Earlier this year, Education Technology Services – Training Instructional Designer Gavon Wong decided to use a hobby and a passion for language to create an interactive fishing game that teaches Japanese adjectives.
Upon returning home after a decade in Utah and California working as a graphic designer and web developer, Wong continued to use his Japanese to work at several jobs in the tourism industry and sales and marketing. But after deciding to earn a master’s degree in educational technology/learning technology at UH Mānoa, Wong was able to return to KSK, working in the IT Department since 2013.
Ever since he started working for KS, he’s been looking for an opportunity to blend his prowess for Japanese, with his passion in designing digital games in a way that could benefit the institution. Growing up, his parents fostered a lot of emphasis in education and entertainment. Wong’s mother, Yvonne Wong (Kukahiko) – a KSK 1958 graduate – was a teacher, librarian and hula dancer. His father, Gary AhVah Wong, was a behavior specialist, training and development specialist, producer and singer.
“For me instructional design was the perfect job for me because it combined education and entertainment,” shared Wong.
“You not only have to educate learners, but do it in a way that is effective and engaging so the learner will retain the information and enjoy ingesting the content. That’s where making the delivery of the content entertaining is important.
“Now that I found instructional design and educational game development as new passions in life, being able to work in education for Kamehameha Schools is paying tribute to my parents, especially to my mother, who passed away when I was 10 years old. Her hope for me was that I would attend Kamehameha like she did.”
In pursuing his game idea, Wong asked for and received advice from Director of Educational Technology Services Darrin Sato and worked with Senior Instructional Technology Specialist Alan Tamayose who helps the language departments on KS Kapālama with their technology needs. Tamayose then made the connection to Japanese language kumu Masahiro Yamaguchi, who agreed to serve as a subject matter expert for the project Wong had in mind.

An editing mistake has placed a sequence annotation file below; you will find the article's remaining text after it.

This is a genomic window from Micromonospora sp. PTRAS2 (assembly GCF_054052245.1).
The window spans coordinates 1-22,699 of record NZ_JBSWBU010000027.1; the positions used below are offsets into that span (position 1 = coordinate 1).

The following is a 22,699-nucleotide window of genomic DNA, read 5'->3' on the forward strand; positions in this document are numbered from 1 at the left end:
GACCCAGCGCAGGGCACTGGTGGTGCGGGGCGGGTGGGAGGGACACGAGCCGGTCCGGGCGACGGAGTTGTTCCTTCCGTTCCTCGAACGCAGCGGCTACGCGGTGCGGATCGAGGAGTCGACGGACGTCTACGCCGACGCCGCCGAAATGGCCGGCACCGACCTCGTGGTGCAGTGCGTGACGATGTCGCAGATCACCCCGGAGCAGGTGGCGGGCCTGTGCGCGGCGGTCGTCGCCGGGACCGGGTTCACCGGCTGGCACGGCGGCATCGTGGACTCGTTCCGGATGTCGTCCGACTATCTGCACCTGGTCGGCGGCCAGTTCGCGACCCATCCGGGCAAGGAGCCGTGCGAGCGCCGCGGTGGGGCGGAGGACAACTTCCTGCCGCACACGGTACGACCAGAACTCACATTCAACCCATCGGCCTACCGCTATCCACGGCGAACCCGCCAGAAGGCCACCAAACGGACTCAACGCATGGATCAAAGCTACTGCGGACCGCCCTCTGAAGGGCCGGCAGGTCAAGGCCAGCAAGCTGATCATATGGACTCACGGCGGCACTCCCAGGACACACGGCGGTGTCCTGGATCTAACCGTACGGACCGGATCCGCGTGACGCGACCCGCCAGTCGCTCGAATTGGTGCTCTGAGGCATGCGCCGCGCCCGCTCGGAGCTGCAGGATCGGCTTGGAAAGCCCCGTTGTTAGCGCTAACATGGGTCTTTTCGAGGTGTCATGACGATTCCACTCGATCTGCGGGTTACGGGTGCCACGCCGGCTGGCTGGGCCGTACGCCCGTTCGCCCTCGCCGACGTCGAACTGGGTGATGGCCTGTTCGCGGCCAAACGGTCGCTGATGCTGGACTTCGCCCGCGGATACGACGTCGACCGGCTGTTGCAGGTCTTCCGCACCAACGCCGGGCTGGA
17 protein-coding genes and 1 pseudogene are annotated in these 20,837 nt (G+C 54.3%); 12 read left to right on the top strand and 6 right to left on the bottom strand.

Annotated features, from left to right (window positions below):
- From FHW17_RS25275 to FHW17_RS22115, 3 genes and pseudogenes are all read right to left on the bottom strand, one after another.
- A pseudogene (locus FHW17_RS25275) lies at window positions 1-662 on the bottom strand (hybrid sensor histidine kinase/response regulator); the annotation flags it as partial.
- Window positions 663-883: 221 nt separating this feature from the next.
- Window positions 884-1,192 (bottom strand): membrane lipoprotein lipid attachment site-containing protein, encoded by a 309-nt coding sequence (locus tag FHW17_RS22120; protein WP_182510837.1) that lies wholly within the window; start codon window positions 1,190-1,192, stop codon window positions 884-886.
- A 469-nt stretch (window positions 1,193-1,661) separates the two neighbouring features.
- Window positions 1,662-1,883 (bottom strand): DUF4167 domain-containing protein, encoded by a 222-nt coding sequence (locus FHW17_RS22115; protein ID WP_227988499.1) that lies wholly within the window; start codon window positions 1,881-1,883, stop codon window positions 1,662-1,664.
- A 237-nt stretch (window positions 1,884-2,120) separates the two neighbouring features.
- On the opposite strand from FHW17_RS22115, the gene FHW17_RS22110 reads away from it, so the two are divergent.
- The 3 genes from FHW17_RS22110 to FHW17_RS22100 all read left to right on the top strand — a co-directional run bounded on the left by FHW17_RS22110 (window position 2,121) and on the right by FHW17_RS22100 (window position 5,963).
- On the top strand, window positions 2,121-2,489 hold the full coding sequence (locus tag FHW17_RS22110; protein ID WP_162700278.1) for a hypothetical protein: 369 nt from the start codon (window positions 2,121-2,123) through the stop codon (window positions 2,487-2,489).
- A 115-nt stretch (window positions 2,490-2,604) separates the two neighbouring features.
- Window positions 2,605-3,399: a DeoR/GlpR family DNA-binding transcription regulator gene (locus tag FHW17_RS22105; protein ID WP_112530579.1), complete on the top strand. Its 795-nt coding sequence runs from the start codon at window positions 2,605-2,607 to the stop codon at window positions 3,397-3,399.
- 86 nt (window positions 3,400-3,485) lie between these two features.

In addition to Education Technology Services staffers Sam Nihipali, Edmond Mak and Raleigh Maupin, who provided some feedback and consultation, Wong collaborated with his wife, Dr. Kathryn Taketa-Wong, who provided the Japanese voiceover for elements of the game.
The project took roughly about 450 hours to complete.
“So I got to use my skills in Articulate Storyline 360, graphic design, instructional design and web coding to create an interactive educational game for KS students,” said Wong. “When it comes to utilizing my talents to make something that I enjoy doing for the organization that gave me so much as a student, that is the formula for great job satisfaction.”
After completing the game, he was able to demo it with Japanese language students at KS Kapālama. He was invited to present to Yamaguchi’s class where he shared more about his life as a KS student, experience with web development, graphic design and Japanese language.
“After creating this game and having sensei Masahiro Yamaguchi incorporate it into his curriculum, the feedback from his students and faculty has been great,” shares Wong.
“Mahalo to sensei Masahiro Yamaguchi for the opportunity to share some time for Pauahi’s children. And mahalo KS for providing students and alumni with the tools and knowledge we need to prosper.”
But for Wong, he knows it’s just the start as he looks to continue to develop games in other languages.
“I love learning languages whether it’s coding or cultural,” says Wong. “I still have a lot to learn and always look forward to improving my coding knowledge and game development skills.”
Wong is currently working on another language project with Chinese language teacher I-Ling Ogawa on a Chinese verb interactive action game that will incorporate martial arts and punching the correct boards and punching bags that have Chinese characters written on them.
“I am also traveling with my colleagues in IT ETS-Instructional to some of the charter schools to see how creating interactive educational games can benefit their curriculum and reinforce the learning of the Hawaiian language,” says Wong. “I am looking forward to designing those games in Hawaiian language for sure.”
Try your hand at Wong’s interactive fishing game, Aqua Adjectives.